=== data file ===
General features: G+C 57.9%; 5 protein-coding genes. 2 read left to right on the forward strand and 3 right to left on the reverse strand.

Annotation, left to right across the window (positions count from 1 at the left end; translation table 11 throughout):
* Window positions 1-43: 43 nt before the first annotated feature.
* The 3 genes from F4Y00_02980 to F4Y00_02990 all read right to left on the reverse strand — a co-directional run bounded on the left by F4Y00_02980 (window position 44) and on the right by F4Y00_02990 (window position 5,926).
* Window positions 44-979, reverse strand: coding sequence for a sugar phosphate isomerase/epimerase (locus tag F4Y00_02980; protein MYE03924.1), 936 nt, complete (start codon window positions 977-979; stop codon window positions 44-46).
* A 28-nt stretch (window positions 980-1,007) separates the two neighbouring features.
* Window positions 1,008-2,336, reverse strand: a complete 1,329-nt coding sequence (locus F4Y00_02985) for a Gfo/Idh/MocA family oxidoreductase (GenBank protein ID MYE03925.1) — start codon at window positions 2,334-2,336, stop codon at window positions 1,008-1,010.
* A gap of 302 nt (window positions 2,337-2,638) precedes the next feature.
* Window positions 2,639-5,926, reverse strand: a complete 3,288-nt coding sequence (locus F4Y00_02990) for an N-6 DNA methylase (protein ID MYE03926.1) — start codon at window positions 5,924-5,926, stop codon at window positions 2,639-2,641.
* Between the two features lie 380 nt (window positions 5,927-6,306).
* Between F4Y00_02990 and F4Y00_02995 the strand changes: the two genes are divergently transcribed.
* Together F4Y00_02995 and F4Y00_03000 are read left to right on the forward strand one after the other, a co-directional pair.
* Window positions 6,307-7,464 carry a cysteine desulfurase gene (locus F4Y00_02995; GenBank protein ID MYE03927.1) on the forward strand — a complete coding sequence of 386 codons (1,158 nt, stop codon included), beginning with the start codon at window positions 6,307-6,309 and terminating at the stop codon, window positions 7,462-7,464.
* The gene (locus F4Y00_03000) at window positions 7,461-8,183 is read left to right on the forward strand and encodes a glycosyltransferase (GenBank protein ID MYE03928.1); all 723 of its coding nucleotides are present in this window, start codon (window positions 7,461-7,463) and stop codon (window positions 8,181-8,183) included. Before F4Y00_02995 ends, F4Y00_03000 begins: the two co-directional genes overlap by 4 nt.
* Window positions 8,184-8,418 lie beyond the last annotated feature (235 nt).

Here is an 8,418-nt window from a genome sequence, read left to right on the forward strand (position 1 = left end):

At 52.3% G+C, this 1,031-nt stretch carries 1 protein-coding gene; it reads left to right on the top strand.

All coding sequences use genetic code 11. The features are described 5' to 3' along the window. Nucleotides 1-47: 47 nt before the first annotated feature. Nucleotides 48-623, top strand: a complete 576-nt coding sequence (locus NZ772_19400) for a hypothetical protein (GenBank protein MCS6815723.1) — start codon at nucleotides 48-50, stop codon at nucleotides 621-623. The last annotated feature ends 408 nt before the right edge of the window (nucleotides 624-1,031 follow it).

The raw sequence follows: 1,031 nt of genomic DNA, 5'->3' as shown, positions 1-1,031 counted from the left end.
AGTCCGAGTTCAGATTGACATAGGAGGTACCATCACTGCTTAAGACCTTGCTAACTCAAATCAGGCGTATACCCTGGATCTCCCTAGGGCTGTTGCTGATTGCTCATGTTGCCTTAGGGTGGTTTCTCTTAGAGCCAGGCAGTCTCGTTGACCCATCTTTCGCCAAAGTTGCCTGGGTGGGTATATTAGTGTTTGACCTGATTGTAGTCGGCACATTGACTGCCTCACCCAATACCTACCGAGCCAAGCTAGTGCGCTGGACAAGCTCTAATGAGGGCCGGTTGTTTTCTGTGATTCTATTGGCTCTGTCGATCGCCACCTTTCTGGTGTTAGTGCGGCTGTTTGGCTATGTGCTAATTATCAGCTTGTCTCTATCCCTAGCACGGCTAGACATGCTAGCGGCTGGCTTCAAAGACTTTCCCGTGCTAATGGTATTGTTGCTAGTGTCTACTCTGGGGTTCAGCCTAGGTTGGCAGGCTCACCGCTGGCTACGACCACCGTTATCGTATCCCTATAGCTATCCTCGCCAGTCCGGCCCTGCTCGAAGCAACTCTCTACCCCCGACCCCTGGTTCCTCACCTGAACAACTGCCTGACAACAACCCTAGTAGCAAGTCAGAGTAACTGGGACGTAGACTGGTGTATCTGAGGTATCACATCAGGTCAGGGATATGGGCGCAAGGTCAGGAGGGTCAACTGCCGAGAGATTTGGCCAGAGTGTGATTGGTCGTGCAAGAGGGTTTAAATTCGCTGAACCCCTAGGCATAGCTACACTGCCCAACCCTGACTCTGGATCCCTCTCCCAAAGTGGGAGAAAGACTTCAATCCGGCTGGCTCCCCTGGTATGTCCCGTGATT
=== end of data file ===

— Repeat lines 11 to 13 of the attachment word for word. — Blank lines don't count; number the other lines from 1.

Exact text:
* Between F4Y00_02990 and F4Y00_02995 the strand changes: the two genes are divergently transcribed.
* Together F4Y00_02995 and F4Y00_03000 are read left to right on the forward strand one after the other, a co-directional pair.
* Window positions 6,307-7,464 carry a cysteine desulfurase gene (locus F4Y00_02995; GenBank protein ID MYE03927.1) on the forward strand — a complete coding sequence of 386 codons (1,158 nt, stop codon included), beginning with the start codon at window positions 6,307-6,309 and terminating at the stop codon, window positions 7,462-7,464.